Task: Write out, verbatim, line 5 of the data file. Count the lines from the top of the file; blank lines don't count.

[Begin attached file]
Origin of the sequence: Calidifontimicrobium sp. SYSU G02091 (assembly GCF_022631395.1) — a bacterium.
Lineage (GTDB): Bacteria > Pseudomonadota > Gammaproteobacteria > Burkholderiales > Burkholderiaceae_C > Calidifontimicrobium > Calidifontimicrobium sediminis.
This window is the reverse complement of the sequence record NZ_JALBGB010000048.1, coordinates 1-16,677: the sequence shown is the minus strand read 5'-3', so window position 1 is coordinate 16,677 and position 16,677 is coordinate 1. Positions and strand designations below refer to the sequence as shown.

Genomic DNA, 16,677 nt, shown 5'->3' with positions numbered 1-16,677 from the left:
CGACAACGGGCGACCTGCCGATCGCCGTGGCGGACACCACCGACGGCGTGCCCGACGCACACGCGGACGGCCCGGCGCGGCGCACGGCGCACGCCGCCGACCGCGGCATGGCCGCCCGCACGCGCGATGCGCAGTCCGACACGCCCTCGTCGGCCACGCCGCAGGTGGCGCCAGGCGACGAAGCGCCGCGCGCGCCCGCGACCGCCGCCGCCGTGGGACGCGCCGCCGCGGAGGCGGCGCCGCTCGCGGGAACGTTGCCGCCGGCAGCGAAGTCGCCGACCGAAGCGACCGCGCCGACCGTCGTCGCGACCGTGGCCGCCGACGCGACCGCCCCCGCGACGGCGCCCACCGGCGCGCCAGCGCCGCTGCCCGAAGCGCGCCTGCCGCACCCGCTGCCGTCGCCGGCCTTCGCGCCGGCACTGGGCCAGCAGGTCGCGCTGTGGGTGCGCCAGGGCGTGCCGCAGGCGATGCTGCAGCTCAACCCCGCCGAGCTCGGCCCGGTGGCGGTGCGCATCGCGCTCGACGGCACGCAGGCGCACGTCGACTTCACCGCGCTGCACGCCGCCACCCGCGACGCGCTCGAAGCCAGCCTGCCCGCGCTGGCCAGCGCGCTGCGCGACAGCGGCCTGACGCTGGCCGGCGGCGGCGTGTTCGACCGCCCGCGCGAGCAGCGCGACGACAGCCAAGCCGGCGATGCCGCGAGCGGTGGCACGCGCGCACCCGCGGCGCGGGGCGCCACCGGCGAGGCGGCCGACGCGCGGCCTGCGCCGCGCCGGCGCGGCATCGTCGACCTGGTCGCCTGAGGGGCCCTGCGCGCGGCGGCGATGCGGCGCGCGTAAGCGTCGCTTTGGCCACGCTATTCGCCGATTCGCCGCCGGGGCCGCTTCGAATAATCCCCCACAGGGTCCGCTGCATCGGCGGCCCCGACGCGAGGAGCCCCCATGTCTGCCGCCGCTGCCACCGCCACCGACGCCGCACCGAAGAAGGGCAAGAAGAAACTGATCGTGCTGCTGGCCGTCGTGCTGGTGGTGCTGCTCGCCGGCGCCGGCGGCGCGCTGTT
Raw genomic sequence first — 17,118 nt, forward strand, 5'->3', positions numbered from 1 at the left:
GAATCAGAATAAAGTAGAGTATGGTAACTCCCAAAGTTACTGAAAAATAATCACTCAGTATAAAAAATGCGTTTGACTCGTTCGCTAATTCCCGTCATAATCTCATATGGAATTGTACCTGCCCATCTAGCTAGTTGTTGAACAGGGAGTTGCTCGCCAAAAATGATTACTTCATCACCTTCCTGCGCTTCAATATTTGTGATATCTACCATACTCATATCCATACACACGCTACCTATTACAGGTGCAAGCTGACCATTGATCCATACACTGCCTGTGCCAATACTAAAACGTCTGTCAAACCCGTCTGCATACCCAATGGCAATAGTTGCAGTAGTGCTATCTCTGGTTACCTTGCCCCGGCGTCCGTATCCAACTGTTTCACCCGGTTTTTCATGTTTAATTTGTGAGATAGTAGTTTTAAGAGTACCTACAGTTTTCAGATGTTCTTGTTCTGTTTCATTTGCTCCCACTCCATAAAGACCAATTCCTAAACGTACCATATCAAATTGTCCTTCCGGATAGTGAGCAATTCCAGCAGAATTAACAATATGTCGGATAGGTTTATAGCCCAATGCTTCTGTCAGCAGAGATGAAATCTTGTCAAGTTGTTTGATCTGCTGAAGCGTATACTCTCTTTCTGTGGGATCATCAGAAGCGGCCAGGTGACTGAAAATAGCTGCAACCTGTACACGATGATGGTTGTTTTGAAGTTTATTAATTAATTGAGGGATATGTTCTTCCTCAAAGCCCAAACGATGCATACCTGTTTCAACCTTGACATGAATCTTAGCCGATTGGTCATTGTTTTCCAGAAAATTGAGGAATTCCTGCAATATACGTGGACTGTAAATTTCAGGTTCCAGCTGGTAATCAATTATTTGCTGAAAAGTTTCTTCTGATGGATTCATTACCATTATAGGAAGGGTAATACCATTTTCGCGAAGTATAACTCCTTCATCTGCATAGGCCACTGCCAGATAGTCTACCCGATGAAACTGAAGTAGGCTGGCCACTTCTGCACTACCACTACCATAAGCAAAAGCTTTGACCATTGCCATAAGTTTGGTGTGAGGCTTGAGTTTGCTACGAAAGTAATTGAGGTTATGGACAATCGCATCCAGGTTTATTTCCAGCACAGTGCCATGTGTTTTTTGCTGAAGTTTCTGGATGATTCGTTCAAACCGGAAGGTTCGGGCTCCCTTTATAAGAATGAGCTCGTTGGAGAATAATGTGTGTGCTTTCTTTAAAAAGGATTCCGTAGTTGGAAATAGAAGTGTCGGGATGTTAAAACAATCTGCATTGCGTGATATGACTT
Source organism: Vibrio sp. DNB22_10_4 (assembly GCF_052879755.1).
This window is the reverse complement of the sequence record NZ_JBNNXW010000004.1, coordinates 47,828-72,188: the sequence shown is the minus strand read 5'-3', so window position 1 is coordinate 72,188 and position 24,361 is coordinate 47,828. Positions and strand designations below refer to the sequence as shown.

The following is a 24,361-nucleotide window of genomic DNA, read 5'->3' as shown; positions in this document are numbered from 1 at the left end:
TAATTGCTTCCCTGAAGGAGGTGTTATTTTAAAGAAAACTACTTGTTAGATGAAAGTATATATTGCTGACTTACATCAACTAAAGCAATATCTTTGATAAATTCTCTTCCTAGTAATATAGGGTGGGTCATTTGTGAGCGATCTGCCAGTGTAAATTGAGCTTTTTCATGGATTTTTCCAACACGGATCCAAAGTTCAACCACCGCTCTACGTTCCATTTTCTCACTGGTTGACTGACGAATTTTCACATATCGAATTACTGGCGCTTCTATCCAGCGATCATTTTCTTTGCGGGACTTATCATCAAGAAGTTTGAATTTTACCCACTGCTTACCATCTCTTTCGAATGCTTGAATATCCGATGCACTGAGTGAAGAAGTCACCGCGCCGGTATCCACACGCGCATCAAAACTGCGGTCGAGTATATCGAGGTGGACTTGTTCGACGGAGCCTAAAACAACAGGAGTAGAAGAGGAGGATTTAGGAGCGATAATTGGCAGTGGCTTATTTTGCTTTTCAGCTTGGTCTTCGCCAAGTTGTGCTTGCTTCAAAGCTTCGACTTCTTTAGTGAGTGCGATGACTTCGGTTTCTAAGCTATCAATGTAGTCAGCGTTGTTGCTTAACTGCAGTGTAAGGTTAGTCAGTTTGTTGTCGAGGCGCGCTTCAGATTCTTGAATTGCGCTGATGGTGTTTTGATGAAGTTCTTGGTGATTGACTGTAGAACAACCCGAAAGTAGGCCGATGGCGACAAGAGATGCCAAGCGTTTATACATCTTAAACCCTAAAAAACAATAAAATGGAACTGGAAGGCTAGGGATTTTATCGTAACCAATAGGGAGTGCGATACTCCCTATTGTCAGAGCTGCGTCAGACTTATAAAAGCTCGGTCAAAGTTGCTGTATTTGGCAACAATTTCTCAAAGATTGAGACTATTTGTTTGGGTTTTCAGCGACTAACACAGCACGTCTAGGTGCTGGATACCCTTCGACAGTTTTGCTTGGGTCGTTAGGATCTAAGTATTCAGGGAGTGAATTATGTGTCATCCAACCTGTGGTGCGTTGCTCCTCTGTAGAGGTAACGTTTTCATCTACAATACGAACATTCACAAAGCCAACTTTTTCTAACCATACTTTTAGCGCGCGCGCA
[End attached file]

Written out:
CGACAACGGGCGACCTGCCGATCGCCGTGGCGGACACCACCGACGGCGTGCCCGACGCACACGCGGACGGCCCGGCGCGGCGCACGGCGCACGCCGCCGACCGCGGCATGGCCGCCCGCACGCGCGATGCGCAGTCCGACACGCCCTCGTCGGCCACGCCGCAGGTGGCGCCAGGCGACGAAGCGCCGCGCGCGCCCGCGACCGCCGCCGCCGTGGGACGCGCCGCCGCGGAGGCGGCGCCGCTCGCGGGAACGTTGCCGCCGGCAGCGAAGTCGCCGACCGAAGCGACCGCGCCGACCGTCGTCGCGACCGTGGCCGCCGACGCGACCGCCCCCGCGACGGCGCCCACCGGCGCGCCAGCGCCGCTGCCCGAAGCGCGCCTGCCGCACCCGCTGCCGTCGCCGGCCTTCGCGCCGGCACTGGGCCAGCAGGTCGCGCTGTGGGTGCGCCAGGGCGTGCCGCAGGCGATGCTGCAGCTCAACCCCGCCGAGCTCGGCCCGGTGGCGGTGCGCATCGCGCTCGACGGCACGCAGGCGCACGTCGACTTCACCGCGCTGCACGCCGCCACCCGCGACGCGCTCGAAGCCAGCCTGCCCGCGCTGGCCAGCGCGCTGCGCGACAGCGGCCTGACGCTGGCCGGCGGCGGCGTGTTCGACCGCCCGCGCGAGCAGCGCGACGACAGCCAAGCCGGCGATGCCGCGAGCGGTGGCACGCGCGCACCCGCGGCGCGGGGCGCCACCGGCGAGGCGGCCGACGCGCGGCCTGCGCCGCGCCGGCGCGGCATCGTCGACCTGGTCGCCTGAGGGGCCCTGCGCGCGGCGGCGATGCGGCGCGCGTAAGCGTCGCTTTGGCCACGCTATTCGCCGATTCGCCGCCGGGGCCGCTTCGAATAATCCCCCACAGGGTCCGCTGCATCGGCGGCCCCGACGCGAGGAGCCCCCATGTCTGCCGCCGCTGCCACCGCCACCGACGCCGCACCGAAGAAGGGCAAGAAGAAACTGATCGTGCTGCTGGCCGTCGTGCTGGTGGTGCTGCTCGCCGGCGCCGGCGGCGCGCTGTT